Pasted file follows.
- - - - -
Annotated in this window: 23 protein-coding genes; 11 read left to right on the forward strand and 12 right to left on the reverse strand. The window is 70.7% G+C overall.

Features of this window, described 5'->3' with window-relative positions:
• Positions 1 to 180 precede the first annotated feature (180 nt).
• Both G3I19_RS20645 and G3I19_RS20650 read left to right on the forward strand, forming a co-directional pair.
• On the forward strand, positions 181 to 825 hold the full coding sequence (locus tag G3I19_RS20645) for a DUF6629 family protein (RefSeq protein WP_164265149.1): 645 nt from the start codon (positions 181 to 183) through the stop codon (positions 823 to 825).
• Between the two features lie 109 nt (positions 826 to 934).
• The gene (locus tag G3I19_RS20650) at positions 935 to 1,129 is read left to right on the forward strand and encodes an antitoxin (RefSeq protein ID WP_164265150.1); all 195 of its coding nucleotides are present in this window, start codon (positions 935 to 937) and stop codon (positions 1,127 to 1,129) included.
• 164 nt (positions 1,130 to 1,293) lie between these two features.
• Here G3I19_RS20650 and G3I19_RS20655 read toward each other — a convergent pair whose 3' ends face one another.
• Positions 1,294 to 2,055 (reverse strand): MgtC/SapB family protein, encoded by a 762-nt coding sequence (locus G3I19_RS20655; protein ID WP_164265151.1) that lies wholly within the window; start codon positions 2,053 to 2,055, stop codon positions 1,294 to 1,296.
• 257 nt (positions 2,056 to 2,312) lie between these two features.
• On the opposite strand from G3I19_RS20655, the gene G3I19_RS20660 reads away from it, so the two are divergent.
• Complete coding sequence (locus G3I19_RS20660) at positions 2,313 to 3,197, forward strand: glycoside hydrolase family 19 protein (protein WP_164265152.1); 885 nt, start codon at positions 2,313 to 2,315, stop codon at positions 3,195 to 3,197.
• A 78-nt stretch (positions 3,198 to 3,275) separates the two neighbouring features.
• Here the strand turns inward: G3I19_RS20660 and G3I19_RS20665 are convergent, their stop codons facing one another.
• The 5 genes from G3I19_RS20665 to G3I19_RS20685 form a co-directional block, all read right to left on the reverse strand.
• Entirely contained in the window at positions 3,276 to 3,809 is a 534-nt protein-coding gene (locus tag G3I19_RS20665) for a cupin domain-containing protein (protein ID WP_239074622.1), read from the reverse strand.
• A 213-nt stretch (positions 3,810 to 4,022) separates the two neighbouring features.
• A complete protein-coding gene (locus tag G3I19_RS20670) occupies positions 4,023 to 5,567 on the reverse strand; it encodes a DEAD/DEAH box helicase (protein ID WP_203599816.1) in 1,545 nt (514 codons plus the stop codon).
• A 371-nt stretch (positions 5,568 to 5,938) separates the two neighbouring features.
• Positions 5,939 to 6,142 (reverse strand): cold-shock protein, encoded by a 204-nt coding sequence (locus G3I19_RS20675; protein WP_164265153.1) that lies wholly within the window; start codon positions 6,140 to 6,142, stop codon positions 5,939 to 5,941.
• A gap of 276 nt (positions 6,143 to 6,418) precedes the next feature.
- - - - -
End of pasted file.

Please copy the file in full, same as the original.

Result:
Annotated in this window: 23 protein-coding genes; 11 read left to right on the forward strand and 12 right to left on the reverse strand. The window is 70.7% G+C overall.

Features of this window, described 5'->3' with window-relative positions:
• Positions 1 to 180 precede the first annotated feature (180 nt).
• Both G3I19_RS20645 and G3I19_RS20650 read left to right on the forward strand, forming a co-directional pair.
• On the forward strand, positions 181 to 825 hold the full coding sequence (locus tag G3I19_RS20645) for a DUF6629 family protein (RefSeq protein WP_164265149.1): 645 nt from the start codon (positions 181 to 183) through the stop codon (positions 823 to 825).
• Between the two features lie 109 nt (positions 826 to 934).
• The gene (locus tag G3I19_RS20650) at positions 935 to 1,129 is read left to right on the forward strand and encodes an antitoxin (RefSeq protein ID WP_164265150.1); all 195 of its coding nucleotides are present in this window, start codon (positions 935 to 937) and stop codon (positions 1,127 to 1,129) included.
• 164 nt (positions 1,130 to 1,293) lie between these two features.
• Here G3I19_RS20650 and G3I19_RS20655 read toward each other — a convergent pair whose 3' ends face one another.
• Positions 1,294 to 2,055 (reverse strand): MgtC/SapB family protein, encoded by a 762-nt coding sequence (locus G3I19_RS20655; protein ID WP_164265151.1) that lies wholly within the window; start codon positions 2,053 to 2,055, stop codon positions 1,294 to 1,296.
• 257 nt (positions 2,056 to 2,312) lie between these two features.
• On the opposite strand from G3I19_RS20655, the gene G3I19_RS20660 reads away from it, so the two are divergent.
• Complete coding sequence (locus G3I19_RS20660) at positions 2,313 to 3,197, forward strand: glycoside hydrolase family 19 protein (protein WP_164265152.1); 885 nt, start codon at positions 2,313 to 2,315, stop codon at positions 3,195 to 3,197.
• A 78-nt stretch (positions 3,198 to 3,275) separates the two neighbouring features.
• Here the strand turns inward: G3I19_RS20660 and G3I19_RS20665 are convergent, their stop codons facing one another.
• The 5 genes from G3I19_RS20665 to G3I19_RS20685 form a co-directional block, all read right to left on the reverse strand.
• Entirely contained in the window at positions 3,276 to 3,809 is a 534-nt protein-coding gene (locus tag G3I19_RS20665) for a cupin domain-containing protein (protein ID WP_239074622.1), read from the reverse strand.
• A 213-nt stretch (positions 3,810 to 4,022) separates the two neighbouring features.
• A complete protein-coding gene (locus tag G3I19_RS20670) occupies positions 4,023 to 5,567 on the reverse strand; it encodes a DEAD/DEAH box helicase (protein ID WP_203599816.1) in 1,545 nt (514 codons plus the stop codon).
• A 371-nt stretch (positions 5,568 to 5,938) separates the two neighbouring features.
• Positions 5,939 to 6,142 (reverse strand): cold-shock protein, encoded by a 204-nt coding sequence (locus G3I19_RS20675; protein WP_164265153.1) that lies wholly within the window; start codon positions 6,140 to 6,142, stop codon positions 5,939 to 5,941.
• A gap of 276 nt (positions 6,143 to 6,418) precedes the next feature.